Finding Color Inspiration

Finding Color Inspiration

blog-image When Choosing a bolder paint color, employ the color wheel to find the right accent colors to create cohesion. Image courtesy Behr.

Choosing a color scheme for a room redesign can be daunting. You may see a color combination you love on Houzz or Pinterest but worry that you won’t be able to pull it off. However, once you commit to one or two colors, there are selection methods and sources of inspiration that can help you create a cohesive palette.

“When you’re drawn to a color, you will start noticing it everywhere you go,” says Hartford, Connecticut-based interior designer Sharon McCormick. “It’s like learning a word and then, suddenly, you start hearing it everywhere.”

And just as you start to use a new word confidently in sentences, you can learn how to incorporate a color or colors into room design.

Start with what you own

“Typically, people don’t start with a completely blank slate,” says San Francisco-based designer and color consultant Jennifer Ott, author of “1000 Ideas for Color Schemes.”

To some extent, flooring, cabinets, countertops and other “fixed” pieces will guide your color selections, she says.

Of your existing furnishings that you intend to keep, try pulling colors from the largest patterned piece (an upholstered chair, a rug, an oil painting) to form the basis of the room’s palette.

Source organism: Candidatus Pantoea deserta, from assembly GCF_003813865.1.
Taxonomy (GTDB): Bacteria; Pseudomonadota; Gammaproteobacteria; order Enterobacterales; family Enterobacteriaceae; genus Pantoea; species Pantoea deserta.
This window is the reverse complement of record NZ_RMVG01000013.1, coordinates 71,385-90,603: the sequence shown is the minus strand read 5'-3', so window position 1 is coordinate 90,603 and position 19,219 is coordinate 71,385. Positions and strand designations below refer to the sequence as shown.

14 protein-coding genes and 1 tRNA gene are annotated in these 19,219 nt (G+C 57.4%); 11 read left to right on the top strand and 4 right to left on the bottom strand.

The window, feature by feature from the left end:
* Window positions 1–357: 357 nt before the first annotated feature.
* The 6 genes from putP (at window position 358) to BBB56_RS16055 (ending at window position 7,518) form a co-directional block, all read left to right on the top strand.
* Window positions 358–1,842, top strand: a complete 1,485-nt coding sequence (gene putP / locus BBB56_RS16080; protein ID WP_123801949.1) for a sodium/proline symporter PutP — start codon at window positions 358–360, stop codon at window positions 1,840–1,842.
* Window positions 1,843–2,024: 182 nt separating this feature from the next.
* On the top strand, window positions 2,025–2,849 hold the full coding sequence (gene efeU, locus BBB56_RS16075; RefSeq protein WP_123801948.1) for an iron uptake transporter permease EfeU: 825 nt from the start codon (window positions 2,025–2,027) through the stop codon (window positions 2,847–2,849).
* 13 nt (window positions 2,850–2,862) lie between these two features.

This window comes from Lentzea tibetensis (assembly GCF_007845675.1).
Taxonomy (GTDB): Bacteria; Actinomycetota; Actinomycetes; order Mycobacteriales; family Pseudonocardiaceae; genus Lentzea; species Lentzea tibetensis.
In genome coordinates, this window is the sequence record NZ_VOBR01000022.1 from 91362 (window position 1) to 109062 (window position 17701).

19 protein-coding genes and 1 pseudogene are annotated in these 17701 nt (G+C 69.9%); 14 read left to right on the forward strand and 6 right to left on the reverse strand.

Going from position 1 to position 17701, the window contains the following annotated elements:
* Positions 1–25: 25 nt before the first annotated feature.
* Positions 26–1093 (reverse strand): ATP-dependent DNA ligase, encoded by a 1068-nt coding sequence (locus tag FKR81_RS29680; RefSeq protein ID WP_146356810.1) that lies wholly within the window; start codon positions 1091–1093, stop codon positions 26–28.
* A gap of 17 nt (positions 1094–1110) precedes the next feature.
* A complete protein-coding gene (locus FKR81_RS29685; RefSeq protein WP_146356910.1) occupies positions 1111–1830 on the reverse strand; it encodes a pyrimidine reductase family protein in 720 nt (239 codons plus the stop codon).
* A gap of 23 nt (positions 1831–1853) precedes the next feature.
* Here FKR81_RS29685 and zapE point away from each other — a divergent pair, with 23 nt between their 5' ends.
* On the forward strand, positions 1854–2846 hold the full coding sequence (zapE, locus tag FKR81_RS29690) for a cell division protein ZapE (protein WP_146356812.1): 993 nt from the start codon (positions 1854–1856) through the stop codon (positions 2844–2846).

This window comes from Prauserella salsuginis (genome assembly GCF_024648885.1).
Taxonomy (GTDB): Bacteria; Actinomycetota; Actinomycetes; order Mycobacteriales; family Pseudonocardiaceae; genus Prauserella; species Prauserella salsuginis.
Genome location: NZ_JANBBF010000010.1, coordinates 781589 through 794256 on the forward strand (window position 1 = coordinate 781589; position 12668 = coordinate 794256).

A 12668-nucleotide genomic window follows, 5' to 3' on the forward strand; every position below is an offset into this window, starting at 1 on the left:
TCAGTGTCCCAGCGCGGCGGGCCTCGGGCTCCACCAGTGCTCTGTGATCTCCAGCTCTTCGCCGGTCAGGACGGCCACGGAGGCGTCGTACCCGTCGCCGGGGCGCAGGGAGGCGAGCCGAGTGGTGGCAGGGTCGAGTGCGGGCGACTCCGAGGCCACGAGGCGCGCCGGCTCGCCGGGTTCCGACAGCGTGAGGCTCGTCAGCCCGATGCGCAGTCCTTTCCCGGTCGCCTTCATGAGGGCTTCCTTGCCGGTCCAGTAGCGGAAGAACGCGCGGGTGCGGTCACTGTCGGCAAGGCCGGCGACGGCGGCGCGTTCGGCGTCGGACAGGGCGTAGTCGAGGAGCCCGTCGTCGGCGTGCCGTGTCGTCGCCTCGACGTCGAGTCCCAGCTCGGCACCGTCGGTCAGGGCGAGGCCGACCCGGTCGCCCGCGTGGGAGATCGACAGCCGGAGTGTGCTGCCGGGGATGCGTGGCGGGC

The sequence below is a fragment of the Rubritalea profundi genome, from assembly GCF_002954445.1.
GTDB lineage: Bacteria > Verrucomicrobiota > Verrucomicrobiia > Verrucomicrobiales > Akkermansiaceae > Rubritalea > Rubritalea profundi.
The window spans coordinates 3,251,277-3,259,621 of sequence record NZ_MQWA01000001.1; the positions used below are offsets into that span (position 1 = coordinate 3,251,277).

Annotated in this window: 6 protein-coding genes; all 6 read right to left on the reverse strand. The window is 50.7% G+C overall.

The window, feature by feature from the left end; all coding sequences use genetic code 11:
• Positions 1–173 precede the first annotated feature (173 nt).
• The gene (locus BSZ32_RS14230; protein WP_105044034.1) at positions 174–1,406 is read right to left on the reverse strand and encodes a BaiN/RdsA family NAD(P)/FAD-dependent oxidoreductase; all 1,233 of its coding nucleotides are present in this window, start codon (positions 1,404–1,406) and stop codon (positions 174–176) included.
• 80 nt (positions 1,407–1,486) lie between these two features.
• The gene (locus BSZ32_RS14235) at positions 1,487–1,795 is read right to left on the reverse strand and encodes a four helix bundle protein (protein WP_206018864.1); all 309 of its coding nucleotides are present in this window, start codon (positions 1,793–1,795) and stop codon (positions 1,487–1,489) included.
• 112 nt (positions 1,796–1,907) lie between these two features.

Look to the experts

Another way to build a palette around your chosen color is to explore how artists and or Mother Nature have used it. Some art sites let you search and filter artworks by color, so a search for gray art on turned up more than 22,000 paintings with workable color combinations — gray with white and blue, gray with shades of purple, and grays with pops of citrus yellow and orange.

If you already have a piece of art in mind and you’d like to plan a color scheme around it, there are online tools to help. You can upload landscapes, a snapshot of an existing piece, vacation photos or any other image into an online color palette generator to extract various color schemes automatically.

Consult the color wheel

You can always fall back on the color wheel to determine which colors work together.

Using the color wheel, an analogous color scheme includes any four adjacent colors. For example, analogous colors for yellow are yellow-orange, orange and red-orange going clockwise, or yellow-green, green and green-blue going counterclockwise.

Analogous colors are low-contrast, harmonious and “a good way to add color to a space without looking like a bag of Skittles exploded,” Ott says.

Directly across from each other on the wheel, complementary colors are high-contrast and high-energy. Red and blue are complementary, for example, but you don’t want to give them equal amounts of real estate. Typically, one of the colors would be used sparingly and one would be a toned-down version of a true opposite (blue and coral, for example), with liberal use of a neutral shade to “give the eye a rest,” Ott says.

Heed the 60-30-10 rule

Choose a main, secondary, and accent color and apply them formulaically. The main color, typically a neutral, should take up about 60 percent of the space, which wall paint generally accomplishes. The secondary color takes up 30 percent and is generally upholstery, while a “wow” color for accents and accessories accounts for 10 percent, McCormick says.

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